We are unwilling to adopt the widely accepted tort cause of action for "bad faith" in the context of a first-party claim, because we recognize that to do so would constitute an extreme change in the law of this State. (Emphasis added.) Essentially, we accept the more conservative approach adopted by the minority of jurisdictions that "the duties and obligations of the parties [to an insurance policy] are contractual rather than fiduciary" (citation omitted). However, as this Court has recently acknowledged, "an insured should have an adequate remedy to redress an insurer's bad faith refusal of benefits under its policy" (citation omitted). Providing such a remedy cannot be accomplished where a policyholder who makes out a claim of bad faith avoidance of a valid insurance claim may only obtain a judgment for the face amount of the policy.

Therefore, in order to ensure the availability of an appropriate and sufficient remedy, we adopt the reasoning of the Beck court that "there is no reason to limit damages recoverable for breach of a duty to investigate, bargain, and settle claims in good faith to the amount specified in the insurance policy. Nothing inherent in the contract law approach mandates this narrow definition of recoverable damages. Although the policy limits define the amount for which the insurer may be held responsible in performing the contract, they do not define the amount for which it may be liable upon a breach." (citation omitted)

We consider the need for this form of damages to be apparent. The problem of dilatory tactics by insurance companies seeking to delay and avoid payment of proper claims has apparently become widespread enough to prompt most states to respond with some sort of remedy for aggrieved policyholders. To term such a claim "unique to these parties" as the dissent does, and therefore not warranting a remedy beyond that traditionally available for an insurer's failure to pay on a claim, is to utterly ignore this fact.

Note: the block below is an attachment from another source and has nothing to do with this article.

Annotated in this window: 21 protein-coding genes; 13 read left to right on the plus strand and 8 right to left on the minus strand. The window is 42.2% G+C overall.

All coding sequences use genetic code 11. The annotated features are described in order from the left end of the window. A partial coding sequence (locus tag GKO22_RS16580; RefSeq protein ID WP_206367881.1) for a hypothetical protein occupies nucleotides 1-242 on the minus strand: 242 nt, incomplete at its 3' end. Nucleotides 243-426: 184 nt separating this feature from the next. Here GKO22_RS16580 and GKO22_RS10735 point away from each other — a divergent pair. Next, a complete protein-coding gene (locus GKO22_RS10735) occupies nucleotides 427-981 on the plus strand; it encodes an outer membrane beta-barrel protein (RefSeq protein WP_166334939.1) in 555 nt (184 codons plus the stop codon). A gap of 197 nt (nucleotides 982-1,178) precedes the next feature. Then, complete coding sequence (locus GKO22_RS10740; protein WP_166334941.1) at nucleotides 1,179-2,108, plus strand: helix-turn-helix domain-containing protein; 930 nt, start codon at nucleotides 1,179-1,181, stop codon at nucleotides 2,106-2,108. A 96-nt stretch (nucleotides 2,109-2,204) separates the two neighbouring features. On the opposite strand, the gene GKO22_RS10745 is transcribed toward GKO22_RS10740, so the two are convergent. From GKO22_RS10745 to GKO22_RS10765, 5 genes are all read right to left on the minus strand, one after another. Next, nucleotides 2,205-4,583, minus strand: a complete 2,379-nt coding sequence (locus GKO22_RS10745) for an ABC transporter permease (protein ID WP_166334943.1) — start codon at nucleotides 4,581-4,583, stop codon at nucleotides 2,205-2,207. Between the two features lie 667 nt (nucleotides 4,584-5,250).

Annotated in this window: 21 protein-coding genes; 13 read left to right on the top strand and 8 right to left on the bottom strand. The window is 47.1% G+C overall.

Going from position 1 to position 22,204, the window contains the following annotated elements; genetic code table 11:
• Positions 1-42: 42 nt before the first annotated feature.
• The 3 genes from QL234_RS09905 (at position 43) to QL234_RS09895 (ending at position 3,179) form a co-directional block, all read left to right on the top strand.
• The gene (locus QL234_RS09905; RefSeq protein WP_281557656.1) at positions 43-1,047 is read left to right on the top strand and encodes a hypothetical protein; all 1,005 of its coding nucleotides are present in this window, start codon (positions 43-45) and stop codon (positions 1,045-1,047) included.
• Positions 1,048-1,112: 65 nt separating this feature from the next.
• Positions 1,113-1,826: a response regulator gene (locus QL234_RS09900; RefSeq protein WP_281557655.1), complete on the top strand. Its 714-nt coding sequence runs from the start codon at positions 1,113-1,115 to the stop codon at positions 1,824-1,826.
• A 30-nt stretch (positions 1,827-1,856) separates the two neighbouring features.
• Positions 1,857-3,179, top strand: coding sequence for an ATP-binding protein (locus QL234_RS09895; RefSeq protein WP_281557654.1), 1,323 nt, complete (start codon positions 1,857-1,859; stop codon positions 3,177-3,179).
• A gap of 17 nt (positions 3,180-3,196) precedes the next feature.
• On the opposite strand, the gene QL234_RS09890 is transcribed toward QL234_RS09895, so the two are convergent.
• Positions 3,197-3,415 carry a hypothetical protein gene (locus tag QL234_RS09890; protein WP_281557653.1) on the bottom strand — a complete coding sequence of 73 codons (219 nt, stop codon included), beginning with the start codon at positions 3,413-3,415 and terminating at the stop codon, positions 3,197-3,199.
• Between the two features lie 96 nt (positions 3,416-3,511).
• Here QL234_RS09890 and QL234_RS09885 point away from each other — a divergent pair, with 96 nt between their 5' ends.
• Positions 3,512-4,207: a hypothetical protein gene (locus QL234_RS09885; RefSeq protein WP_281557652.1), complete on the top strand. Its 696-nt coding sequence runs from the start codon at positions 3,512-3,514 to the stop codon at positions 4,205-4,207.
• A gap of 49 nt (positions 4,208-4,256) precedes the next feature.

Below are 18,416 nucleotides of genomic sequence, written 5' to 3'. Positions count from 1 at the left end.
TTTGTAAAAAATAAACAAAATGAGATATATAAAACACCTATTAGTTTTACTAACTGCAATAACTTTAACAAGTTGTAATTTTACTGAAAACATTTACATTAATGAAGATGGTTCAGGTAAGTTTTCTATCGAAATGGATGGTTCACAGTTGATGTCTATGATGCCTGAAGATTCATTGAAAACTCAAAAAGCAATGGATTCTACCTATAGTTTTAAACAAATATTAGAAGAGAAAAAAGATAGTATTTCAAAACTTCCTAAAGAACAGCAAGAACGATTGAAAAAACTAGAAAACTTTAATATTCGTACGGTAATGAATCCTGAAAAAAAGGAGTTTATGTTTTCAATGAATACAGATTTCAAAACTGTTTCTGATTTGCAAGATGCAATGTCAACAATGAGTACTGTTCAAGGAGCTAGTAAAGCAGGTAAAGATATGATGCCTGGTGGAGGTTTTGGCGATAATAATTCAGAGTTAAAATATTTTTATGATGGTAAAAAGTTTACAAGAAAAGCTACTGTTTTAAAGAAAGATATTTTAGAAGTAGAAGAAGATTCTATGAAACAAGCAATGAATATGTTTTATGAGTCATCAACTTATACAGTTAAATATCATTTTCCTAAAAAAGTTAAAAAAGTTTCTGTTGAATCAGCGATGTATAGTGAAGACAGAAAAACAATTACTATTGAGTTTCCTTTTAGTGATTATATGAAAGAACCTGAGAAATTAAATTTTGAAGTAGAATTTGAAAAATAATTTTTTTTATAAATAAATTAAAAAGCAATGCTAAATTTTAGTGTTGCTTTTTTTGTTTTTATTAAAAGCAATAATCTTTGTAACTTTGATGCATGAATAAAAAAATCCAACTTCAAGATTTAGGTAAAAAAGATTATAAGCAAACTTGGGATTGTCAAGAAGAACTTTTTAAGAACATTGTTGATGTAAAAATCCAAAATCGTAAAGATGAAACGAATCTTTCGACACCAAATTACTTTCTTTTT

As to the dissent's suggestion that the claim of bad faith is undermined by our finding that an issue of fact exists as to whether plaintiff is entitled to coverage at all, we must recall that we have before us a dismissal motion under CPLR 3211. Just as it may ultimately be found that plaintiff was entitled to coverage, it may also be found, as he alleges, that the insurer's delay, avoidance and ultimate rejection of the claim was based not upon a reasonable assessment of the situation but rather, solely upon its own financial self-interest. For this Court to say, in the context of a motion under CPLR 3211, that the denial of benefits was reasonable as a matter of law, is to reject out of hand plaintiff's factual assertions and to accept the facts as defendant insurer alleges them to be.